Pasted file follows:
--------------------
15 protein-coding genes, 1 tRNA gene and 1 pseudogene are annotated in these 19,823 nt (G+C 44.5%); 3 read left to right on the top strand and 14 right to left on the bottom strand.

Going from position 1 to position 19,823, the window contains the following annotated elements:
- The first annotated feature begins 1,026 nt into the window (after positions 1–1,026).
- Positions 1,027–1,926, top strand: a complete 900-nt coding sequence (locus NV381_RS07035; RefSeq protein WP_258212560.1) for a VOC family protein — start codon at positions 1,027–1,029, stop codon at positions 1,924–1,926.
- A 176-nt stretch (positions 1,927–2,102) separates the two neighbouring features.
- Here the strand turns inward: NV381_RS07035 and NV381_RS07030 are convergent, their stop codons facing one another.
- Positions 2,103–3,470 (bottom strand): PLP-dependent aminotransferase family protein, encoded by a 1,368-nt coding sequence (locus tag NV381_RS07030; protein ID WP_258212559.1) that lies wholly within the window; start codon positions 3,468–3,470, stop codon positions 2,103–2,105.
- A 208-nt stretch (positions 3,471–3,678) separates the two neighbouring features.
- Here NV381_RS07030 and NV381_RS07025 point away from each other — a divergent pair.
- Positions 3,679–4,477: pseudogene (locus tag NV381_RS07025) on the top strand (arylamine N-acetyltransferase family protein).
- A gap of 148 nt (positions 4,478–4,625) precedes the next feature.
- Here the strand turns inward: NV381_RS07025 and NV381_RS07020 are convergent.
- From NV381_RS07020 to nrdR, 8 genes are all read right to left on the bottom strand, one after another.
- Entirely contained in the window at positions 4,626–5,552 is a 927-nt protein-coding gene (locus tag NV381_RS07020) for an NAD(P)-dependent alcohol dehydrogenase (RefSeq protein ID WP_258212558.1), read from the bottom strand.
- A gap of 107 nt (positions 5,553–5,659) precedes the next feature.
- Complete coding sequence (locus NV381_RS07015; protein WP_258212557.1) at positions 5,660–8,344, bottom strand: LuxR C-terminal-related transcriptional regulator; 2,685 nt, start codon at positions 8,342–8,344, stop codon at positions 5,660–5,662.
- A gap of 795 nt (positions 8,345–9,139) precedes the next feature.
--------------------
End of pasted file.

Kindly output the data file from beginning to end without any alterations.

15 protein-coding genes, 1 tRNA gene and 1 pseudogene are annotated in these 19,823 nt (G+C 44.5%); 3 read left to right on the top strand and 14 right to left on the bottom strand.

Going from position 1 to position 19,823, the window contains the following annotated elements:
- The first annotated feature begins 1,026 nt into the window (after positions 1–1,026).
- Positions 1,027–1,926, top strand: a complete 900-nt coding sequence (locus NV381_RS07035; RefSeq protein WP_258212560.1) for a VOC family protein — start codon at positions 1,027–1,029, stop codon at positions 1,924–1,926.
- A 176-nt stretch (positions 1,927–2,102) separates the two neighbouring features.
- Here the strand turns inward: NV381_RS07035 and NV381_RS07030 are convergent, their stop codons facing one another.
- Positions 2,103–3,470 (bottom strand): PLP-dependent aminotransferase family protein, encoded by a 1,368-nt coding sequence (locus tag NV381_RS07030; protein ID WP_258212559.1) that lies wholly within the window; start codon positions 3,468–3,470, stop codon positions 2,103–2,105.
- A 208-nt stretch (positions 3,471–3,678) separates the two neighbouring features.
- Here NV381_RS07030 and NV381_RS07025 point away from each other — a divergent pair.
- Positions 3,679–4,477: pseudogene (locus tag NV381_RS07025) on the top strand (arylamine N-acetyltransferase family protein).
- A gap of 148 nt (positions 4,478–4,625) precedes the next feature.
- Here the strand turns inward: NV381_RS07025 and NV381_RS07020 are convergent.
- From NV381_RS07020 to nrdR, 8 genes are all read right to left on the bottom strand, one after another.
- Entirely contained in the window at positions 4,626–5,552 is a 927-nt protein-coding gene (locus tag NV381_RS07020) for an NAD(P)-dependent alcohol dehydrogenase (RefSeq protein ID WP_258212558.1), read from the bottom strand.
- A gap of 107 nt (positions 5,553–5,659) precedes the next feature.
- Complete coding sequence (locus NV381_RS07015; protein WP_258212557.1) at positions 5,660–8,344, bottom strand: LuxR C-terminal-related transcriptional regulator; 2,685 nt, start codon at positions 8,342–8,344, stop codon at positions 5,660–5,662.
- A gap of 795 nt (positions 8,345–9,139) precedes the next feature.